Should You Repair or Replace Your Air Conditioning System?

April 30, 2017

Summer is on the horizon and that means backyard barbeques, swimming, and warmer weather. It also means air conditioning season and this summer A/C repairs will come with skyrocketing costs for the refrigerant R22, more commonly known as Freon™.

We talked to you about the R22 phase out earlier this year, and manufacturing of R22 refrigerant has already gone down by 90%. By 2020, production will be banned. Homeowners, as a result, face the choice of whether to repair or to replace their system using R22 refrigerant from both a financial and environmental perspective.

The R22 phase out has added new variables to consider if you are thinking about repairing or replacing your air conditioner. For instance, some refrigerant creators are selling cheaper alternatives to R22, often described as “drop-in” replacement refrigerant, but those alternatives are cheaper only in the short run.

“Lennox®, one of the leading air conditioning manufacturers, has provided research that shows these less expensive alternate refrigerants are not able to work with the lubricating oil used in R22 systems,” said Dave Moody, Vice President of Marketing at Service Experts Heating and Air Conditioning. “Recharging older air conditioners with these alternative refrigerants could actually damage the unit and create more costly problems. These so called drop-in refrigerants will also void any applicable manufacturer’s warranty.”

Because of the R22 phase out, the HVAC industry is seeing the cost to repair older air conditioners needing additional R22 refrigerant rise by 300% to 400%, and that cost is only expected to continue to increase as summer approaches.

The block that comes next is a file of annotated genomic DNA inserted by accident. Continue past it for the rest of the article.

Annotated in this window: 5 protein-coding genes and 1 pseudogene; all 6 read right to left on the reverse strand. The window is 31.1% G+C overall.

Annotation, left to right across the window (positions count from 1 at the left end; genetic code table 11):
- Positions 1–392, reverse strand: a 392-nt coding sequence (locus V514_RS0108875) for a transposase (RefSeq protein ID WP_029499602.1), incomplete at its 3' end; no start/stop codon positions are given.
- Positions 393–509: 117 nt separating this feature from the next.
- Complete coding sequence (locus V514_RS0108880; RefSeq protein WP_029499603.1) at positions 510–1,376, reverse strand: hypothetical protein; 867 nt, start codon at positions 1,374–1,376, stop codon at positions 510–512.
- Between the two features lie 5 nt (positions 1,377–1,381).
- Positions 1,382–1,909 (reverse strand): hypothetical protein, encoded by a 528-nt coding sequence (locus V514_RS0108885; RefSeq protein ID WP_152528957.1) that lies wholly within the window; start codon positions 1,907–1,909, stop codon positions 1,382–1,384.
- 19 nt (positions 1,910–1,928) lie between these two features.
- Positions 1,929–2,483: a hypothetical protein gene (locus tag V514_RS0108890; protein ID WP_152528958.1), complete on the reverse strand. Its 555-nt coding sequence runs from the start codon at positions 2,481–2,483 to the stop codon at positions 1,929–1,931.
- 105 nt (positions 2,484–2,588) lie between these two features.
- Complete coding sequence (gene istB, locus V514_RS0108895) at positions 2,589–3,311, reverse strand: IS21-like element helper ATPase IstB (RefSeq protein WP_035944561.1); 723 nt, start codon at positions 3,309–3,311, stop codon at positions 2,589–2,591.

New air conditioners use the more environmentally friendly R410A refrigerant, a different refrigerant that cannot be blended or used in an existing air conditioner or heat pump designed for R22. Currently, reclamation and recycling of R22 is expected to be satisfactory for existing systems, though at a much higher cost, giving homeowners time to upgrade air conditioners before the phase-out period.

“Homeowners aren’t required to replace their air conditioner now, but it’s important for them to know their options in this situation,” added Moody. “It’s essential to know you can’t combine R22 and R410A. When a new R410A system is installed, both the outdoor coil and equipment need replacing, and the interconnecting refrigerant tubing needs inspecting. These new units are often far more energy-efficient and can seriously save on energy costs, sound pollution, or even utilize alternative energy sources like solar energy.”

The typical life-span of many home air conditioners is 8 to 10 years, which will help homeowners determine the cost benefit of either paying the increasing price for R22 to repair older equipment, versus upgrading. More benefits to upgrading include the opportunity to take advantage of energy rebates being offered and enhancing your home’s energy-efficiency. New equipment will also have longer warranty periods, smoother operation, and the peace of mind of a more ozone-friendly refrigerant, not to mention greater home comfort through more advanced technology.

To ask about your repair or replacement options, call Epperson Service Experts Heating & Air Conditioning today at 843-619-3781 today.

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